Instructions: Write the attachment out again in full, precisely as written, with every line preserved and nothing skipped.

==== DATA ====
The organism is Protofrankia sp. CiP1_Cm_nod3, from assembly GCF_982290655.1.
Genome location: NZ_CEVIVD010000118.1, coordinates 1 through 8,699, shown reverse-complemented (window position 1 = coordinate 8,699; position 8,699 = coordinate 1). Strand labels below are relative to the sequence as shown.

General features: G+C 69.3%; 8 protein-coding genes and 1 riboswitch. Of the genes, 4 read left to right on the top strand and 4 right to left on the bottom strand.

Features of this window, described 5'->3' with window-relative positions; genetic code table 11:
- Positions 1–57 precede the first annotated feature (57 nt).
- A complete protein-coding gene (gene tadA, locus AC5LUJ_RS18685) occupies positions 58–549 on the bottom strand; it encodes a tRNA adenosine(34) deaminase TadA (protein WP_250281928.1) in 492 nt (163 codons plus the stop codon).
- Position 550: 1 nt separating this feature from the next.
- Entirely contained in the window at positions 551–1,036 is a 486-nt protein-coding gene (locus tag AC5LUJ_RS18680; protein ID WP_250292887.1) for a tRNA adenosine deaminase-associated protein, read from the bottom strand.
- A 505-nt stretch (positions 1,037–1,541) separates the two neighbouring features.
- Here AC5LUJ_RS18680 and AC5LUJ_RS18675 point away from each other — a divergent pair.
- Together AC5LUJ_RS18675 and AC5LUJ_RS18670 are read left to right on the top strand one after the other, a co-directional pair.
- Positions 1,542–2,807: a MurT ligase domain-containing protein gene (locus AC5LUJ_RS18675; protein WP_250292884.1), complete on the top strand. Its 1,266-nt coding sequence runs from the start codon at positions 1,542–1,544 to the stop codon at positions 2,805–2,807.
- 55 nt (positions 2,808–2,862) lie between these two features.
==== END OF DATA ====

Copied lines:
The organism is Protofrankia sp. CiP1_Cm_nod3, from assembly GCF_982290655.1.
Genome location: NZ_CEVIVD010000118.1, coordinates 1 through 8,699, shown reverse-complemented (window position 1 = coordinate 8,699; position 8,699 = coordinate 1). Strand labels below are relative to the sequence as shown.

General features: G+C 69.3%; 8 protein-coding genes and 1 riboswitch. Of the genes, 4 read left to right on the top strand and 4 right to left on the bottom strand.

Features of this window, described 5'->3' with window-relative positions; genetic code table 11:
- Positions 1–57 precede the first annotated feature (57 nt).
- A complete protein-coding gene (gene tadA, locus AC5LUJ_RS18685) occupies positions 58–549 on the bottom strand; it encodes a tRNA adenosine(34) deaminase TadA (protein WP_250281928.1) in 492 nt (163 codons plus the stop codon).
- Position 550: 1 nt separating this feature from the next.
- Entirely contained in the window at positions 551–1,036 is a 486-nt protein-coding gene (locus tag AC5LUJ_RS18680; protein ID WP_250292887.1) for a tRNA adenosine deaminase-associated protein, read from the bottom strand.
- A 505-nt stretch (positions 1,037–1,541) separates the two neighbouring features.
- Here AC5LUJ_RS18680 and AC5LUJ_RS18675 point away from each other — a divergent pair.
- Together AC5LUJ_RS18675 and AC5LUJ_RS18670 are read left to right on the top strand one after the other, a co-directional pair.
- Positions 1,542–2,807: a MurT ligase domain-containing protein gene (locus AC5LUJ_RS18675; protein WP_250292884.1), complete on the top strand. Its 1,266-nt coding sequence runs from the start codon at positions 1,542–1,544 to the stop codon at positions 2,805–2,807.
- 55 nt (positions 2,808–2,862) lie between these two features.